Though Schreber's book was made famous because of its value as a psychological memoir, psychology was not his aim. Schreber's purpose was expressed in its subtitle (which was not translated as part of the English edition, but fully reproduced inside it): "In what circumstance can a person deemed insane be detained in an asylum against his declared will?" Schreber, who was an accomplished jurist, wrote these memoirs in order to pose a legal question: to what extent is it legitimate to keep someone like himself in an asylum when he expressly declares he desires his liberty?

The fundamental unit of Schreber's ruminations were what he called "nerves", which were said to compose both the human soul and the nature of God in relation to humanity. Each human soul was composed of nerves that derived from God, whose own nerves were then the ultimate source of human existence. Schreber's thought that God's nerves and those of humanity existed parallel to one another except when the "Order of the World" was violated which constituted the fundamental premise of Schreber's memoirs, in which the two universes experienced dangerous "nerve-contact" with each other. For Schreber, this was focused upon his personal and institutional relationship with Dr. Flechsig, who became a rebellious "nerve specialist" by virtue of his psychiatric power in contrast to the "Omnipotence" of God.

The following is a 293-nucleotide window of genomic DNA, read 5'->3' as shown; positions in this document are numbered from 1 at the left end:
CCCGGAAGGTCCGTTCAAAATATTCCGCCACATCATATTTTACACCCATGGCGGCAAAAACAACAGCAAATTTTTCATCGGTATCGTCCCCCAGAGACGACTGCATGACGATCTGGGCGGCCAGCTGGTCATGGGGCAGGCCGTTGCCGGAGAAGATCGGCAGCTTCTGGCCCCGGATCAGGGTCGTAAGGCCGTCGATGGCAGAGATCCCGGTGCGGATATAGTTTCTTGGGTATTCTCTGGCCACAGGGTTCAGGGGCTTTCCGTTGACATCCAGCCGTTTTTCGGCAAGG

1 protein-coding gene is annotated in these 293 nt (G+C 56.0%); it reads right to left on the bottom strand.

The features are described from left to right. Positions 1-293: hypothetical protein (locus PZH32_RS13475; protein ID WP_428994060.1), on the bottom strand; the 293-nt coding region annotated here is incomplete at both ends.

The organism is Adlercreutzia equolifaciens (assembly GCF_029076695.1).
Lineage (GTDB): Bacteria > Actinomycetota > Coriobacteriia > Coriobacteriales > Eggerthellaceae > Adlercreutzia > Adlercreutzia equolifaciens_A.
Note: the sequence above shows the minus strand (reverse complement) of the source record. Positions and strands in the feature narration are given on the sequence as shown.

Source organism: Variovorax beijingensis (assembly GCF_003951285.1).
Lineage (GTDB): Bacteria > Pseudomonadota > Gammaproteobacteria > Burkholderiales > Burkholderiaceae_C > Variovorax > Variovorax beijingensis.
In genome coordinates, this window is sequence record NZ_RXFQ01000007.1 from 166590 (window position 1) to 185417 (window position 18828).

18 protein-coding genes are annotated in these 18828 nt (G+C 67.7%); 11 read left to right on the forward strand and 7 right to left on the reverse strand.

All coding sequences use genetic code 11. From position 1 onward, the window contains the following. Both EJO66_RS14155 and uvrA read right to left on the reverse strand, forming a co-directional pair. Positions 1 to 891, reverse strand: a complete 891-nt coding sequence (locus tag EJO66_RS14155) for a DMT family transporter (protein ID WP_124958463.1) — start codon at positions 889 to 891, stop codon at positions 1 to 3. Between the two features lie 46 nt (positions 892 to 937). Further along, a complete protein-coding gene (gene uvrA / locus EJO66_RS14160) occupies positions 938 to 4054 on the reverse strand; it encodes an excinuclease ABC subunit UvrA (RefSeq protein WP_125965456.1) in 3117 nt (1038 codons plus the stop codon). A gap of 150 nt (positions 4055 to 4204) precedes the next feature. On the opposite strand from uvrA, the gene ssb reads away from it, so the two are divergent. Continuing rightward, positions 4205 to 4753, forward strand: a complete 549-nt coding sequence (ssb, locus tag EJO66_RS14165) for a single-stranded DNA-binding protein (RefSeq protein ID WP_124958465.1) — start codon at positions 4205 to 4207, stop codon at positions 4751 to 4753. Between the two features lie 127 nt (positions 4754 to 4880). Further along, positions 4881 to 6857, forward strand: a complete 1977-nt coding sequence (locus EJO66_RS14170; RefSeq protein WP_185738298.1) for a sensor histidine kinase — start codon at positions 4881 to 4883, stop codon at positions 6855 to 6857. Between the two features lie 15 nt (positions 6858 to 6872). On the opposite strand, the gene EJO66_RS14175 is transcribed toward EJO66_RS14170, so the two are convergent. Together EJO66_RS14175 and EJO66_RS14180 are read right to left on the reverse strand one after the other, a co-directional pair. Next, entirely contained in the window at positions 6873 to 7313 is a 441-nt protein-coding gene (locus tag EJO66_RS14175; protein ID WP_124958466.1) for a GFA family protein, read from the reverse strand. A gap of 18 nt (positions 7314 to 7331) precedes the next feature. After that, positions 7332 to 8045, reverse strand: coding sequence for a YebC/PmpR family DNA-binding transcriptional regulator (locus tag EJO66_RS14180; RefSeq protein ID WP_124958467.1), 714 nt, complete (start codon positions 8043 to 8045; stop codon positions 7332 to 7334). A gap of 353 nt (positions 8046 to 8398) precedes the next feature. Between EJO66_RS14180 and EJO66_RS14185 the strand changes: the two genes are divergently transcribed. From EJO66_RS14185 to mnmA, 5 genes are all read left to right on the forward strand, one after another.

The peculiar universe of Schreber's was mediated by the activity of rays, which could assume a "pure" and "impure" relation; these rays could be controlled by Flechsig or emanated strictly from God, who sought to influence Schreber and his reality by "divine miracles". The rays had the capacity for independent activity, though they were distinguished from souls and nerves (generally identical) which emanated from other human beings deceased or living. Within Schreber's cosmology the universe as an observable reality, and the Sun especially, was a partially independent realm which God merely communicated through, using rays and miracles to influence at times when the "Order of the World" needed to be adjusted. Strictly speaking, God only initiated nerve-contact with human beings through dreams or inspired states (in poetry, etc.), or when humans had become corpses and returned to the "forecourts of Heaven" after purification to rejoin the 'nerve soul' of God. However, the entire crisis which Schreber describes in his book is the dangerous combination between humanity and God within the mind of Schreber.

Schreber's ruminations can be schematized in this way:

  • God - Upper and lower (Ormuzd and Ahriman respectively, derived from Persian theology)
  • The "forecourts of Heaven" - The "states of Blessedness" where deceased humans' souls reside after a process of "purification" (These are called the "anterior realms of God" in contradistinction to the "posterior" realms which consist of the upper and lower Gods)